The History of Greece, Volume 3

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T. Bedlington and C. Ewer, 1823
 

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Page 122 - With orient colours waving: with them rose A forest huge of spears; and thronging helms Appear'd, and serried shields, in thick array, Of depth immeasurable. Anon they move In perfect phalanx, to the Dorian mood Of flutes and soft recorders...
Page 284 - Syracusan people condemned both to death, and they were executed. In the ancient democracies the most worthless individual, touching at any time a chord in consonance with popular passion, could procure the sanction of sovereign authority for any villany. For where neither one person nor a select body was responsible, but the whole people, truly despotic, were the common authors of every public act, the shame of flagitious measures was so divided that it was disregarded.
Page 194 - Alcibiades, his magnificence, his ambition, his unprincipled conduct, and his various extravagancies, were made constant subjects of public conversation. His abilities, at the same time, and even his virtues, were compared to those by which the Peisistratids had acquired the tyranny. The severities which had occasioned the expulsion of those celebrated tyrants were then magnified tenfold ; the execration to which their memory had been...
Page 316 - Athenians elate with their success, proceedi. 8. c. 26. e(j tnen immediately to take measures for an assault upon Miletus ; but, in the evening of the same day on which the battle was fought, intelligence arrived of the approach of a fleet from Peloponnesus, of fifty-five triremes. Onomacles and Scironidas, anxious to restore the naval reputation of Athens, and perhaps too fearful of the temper of the people, their soverein, to use their judgement with due calmness, proposed to await the enemy's...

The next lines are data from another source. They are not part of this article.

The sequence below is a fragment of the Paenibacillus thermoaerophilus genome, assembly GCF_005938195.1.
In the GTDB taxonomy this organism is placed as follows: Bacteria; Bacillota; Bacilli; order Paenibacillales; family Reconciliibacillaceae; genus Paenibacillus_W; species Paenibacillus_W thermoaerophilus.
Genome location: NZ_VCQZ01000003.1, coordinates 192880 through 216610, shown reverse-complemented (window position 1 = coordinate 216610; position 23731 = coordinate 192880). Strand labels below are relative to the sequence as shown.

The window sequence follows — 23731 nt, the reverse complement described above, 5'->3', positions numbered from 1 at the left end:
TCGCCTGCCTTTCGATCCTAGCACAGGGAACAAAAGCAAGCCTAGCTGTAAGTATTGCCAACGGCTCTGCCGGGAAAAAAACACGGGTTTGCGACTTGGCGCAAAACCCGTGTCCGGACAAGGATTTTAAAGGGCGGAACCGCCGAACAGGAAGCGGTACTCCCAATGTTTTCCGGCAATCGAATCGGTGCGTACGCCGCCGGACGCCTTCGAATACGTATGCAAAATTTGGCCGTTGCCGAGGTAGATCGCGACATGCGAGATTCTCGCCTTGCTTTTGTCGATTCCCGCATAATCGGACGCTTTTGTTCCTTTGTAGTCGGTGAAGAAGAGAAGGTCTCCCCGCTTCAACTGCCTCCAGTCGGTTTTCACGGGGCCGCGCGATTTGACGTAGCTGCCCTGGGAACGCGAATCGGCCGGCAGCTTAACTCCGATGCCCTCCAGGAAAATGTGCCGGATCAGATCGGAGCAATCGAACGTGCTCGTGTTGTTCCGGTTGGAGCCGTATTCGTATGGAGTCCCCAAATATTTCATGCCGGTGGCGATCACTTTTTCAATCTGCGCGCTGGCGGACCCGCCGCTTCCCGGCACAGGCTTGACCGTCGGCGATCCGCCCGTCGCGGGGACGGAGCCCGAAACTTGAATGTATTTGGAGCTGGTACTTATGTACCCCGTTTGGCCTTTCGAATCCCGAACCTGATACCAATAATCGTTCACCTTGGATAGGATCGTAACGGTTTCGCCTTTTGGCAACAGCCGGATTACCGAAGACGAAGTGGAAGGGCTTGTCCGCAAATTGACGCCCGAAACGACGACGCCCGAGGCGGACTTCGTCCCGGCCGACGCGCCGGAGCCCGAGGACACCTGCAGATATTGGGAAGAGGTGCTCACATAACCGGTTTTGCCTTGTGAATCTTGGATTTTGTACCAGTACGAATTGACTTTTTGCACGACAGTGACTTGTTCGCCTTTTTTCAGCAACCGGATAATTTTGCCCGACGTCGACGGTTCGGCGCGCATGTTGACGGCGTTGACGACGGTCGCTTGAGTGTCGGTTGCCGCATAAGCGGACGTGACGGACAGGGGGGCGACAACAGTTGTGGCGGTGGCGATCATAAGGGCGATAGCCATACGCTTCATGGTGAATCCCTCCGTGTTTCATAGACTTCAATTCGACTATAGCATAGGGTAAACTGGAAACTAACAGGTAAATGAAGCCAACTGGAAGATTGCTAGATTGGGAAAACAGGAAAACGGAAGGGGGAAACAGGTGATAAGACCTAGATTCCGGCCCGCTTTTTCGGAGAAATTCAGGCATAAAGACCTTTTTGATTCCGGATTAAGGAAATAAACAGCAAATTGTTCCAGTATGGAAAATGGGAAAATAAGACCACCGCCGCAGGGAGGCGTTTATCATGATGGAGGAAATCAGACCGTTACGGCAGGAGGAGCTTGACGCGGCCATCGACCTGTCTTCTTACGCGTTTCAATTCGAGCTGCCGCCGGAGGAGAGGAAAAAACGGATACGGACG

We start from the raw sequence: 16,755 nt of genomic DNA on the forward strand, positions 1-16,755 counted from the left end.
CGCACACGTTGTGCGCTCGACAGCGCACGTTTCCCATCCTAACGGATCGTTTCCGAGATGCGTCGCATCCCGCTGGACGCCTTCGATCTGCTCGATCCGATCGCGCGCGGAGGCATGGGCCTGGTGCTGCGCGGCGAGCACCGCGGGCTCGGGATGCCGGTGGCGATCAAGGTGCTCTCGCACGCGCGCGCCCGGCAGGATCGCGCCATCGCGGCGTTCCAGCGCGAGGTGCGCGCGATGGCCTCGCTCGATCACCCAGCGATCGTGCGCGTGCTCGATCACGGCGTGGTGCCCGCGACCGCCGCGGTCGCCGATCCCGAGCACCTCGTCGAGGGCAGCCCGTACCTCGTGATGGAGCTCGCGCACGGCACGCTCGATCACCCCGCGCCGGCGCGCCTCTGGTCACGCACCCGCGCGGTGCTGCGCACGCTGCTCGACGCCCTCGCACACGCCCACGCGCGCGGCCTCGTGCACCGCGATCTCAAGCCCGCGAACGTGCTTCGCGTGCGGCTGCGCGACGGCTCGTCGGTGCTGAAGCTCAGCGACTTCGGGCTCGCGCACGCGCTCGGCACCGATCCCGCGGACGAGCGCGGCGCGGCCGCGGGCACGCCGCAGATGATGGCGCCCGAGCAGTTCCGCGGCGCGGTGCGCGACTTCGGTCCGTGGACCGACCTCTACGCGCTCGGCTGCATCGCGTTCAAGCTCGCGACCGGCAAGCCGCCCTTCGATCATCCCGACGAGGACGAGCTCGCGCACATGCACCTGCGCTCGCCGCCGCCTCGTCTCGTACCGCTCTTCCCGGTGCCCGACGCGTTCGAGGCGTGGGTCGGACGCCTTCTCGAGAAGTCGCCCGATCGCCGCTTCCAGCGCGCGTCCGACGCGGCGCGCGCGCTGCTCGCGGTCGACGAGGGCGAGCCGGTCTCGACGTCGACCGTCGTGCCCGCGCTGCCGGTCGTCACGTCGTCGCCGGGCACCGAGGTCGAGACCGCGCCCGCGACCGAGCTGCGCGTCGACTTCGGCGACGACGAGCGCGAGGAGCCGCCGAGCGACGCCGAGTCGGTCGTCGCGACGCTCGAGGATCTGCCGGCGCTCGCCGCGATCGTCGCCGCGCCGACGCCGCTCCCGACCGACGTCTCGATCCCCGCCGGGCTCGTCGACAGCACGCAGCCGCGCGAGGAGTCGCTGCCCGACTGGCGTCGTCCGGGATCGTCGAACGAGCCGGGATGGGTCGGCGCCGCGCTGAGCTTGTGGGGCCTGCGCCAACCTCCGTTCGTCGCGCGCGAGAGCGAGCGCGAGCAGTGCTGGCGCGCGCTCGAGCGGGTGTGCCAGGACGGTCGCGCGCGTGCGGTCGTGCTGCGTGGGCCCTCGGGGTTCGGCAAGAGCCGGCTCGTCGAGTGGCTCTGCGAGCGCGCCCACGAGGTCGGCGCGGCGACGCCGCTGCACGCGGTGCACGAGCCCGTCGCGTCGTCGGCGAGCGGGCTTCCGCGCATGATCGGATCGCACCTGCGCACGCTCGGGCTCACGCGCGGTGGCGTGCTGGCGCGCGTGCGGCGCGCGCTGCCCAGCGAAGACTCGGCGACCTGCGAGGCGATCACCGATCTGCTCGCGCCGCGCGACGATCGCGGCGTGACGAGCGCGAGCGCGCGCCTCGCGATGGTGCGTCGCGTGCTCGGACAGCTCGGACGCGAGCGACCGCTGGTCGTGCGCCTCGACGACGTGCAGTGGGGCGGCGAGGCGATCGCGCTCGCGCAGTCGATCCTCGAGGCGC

Page 194 - ... ships. The fleet proceeding then to Catana, found there the Salaminian, the ship appropriated to purposes of sacred and solemn office, bearing an order from the Athenian people for the immediate return of Alcibiades and some other officers to Athens, to answer accusations preferred against them for mutilating the statues and profaning the mysteries. Since the armament sailed for Sicily, Athens had been experiencing the worst evils of democratical frenzy. The...
Page 338 - ... signifying sworn brotherhoods. The objects proposed were principally two ; private security and political power; and for the sake of one or both of these, most men of rank or substance in Athens were members of some Synomosy. Against the oppression of democratical despotism, which was often, as we shall see more particularly hereafter, very severely exercised against the rich, the collected influence of a body of noble and wealthy citizens might give protection, when the most respectable individual,...
Page 327 - ... to restore himself to his country, before that country was reduced so low as to be not worth returning to. With this view he had courted .the satrap assiduously and successfully. Neither the interest of the Persian empire, nor the satrap's interest, were any more than his own, the same with that' of Lacedaemon or the Peloporinesian confederacy.
Page 451 - Thus encouraged, Lyciscus, one of the leading men, declared, ' that whoever should ' presume to check the authority of the assembly, he would move that his fate should be decided by the ' same ballot with that of the generals.' The assembly upon this was again in uproar. Euryptolemus feared, by irritating the multitude, to injure the cause he meant to defend, and, retracting his proposed citation of Callixenus, declared his submission to the will of the people.
Page 341 - Lacedaemon, a treaty was concluded in the plain of the Maeander, between the Lacedaemonians and their allies on one part, and Tissaphernes and Hieramenes and the sons of Pharnaces on the other part, concerning the affairs of the king and those of the Lacedaemonians and their allies. " Whatever the king possesses in Asia shall be the king's, and the king shall direct the affairs of his own country according to his will and pleasure. The Lacedaemonians and their allies shall not injure any place within...
Page 269 - Syracusans approached, and a more obstinate battle ensued. Meanwhile the Athenian army stood on the shore, observing with the most anxious attention what passed, within such a distance that they could see and hear almost every thing. When therefore after a long contest, with various fortune at times in various parts, the advantage of the Syracusans became decisive, and the whole Athenian fleet fled pursued, then grief, indignation, and dismay (says the eloquent historian, at a loss for words equal...

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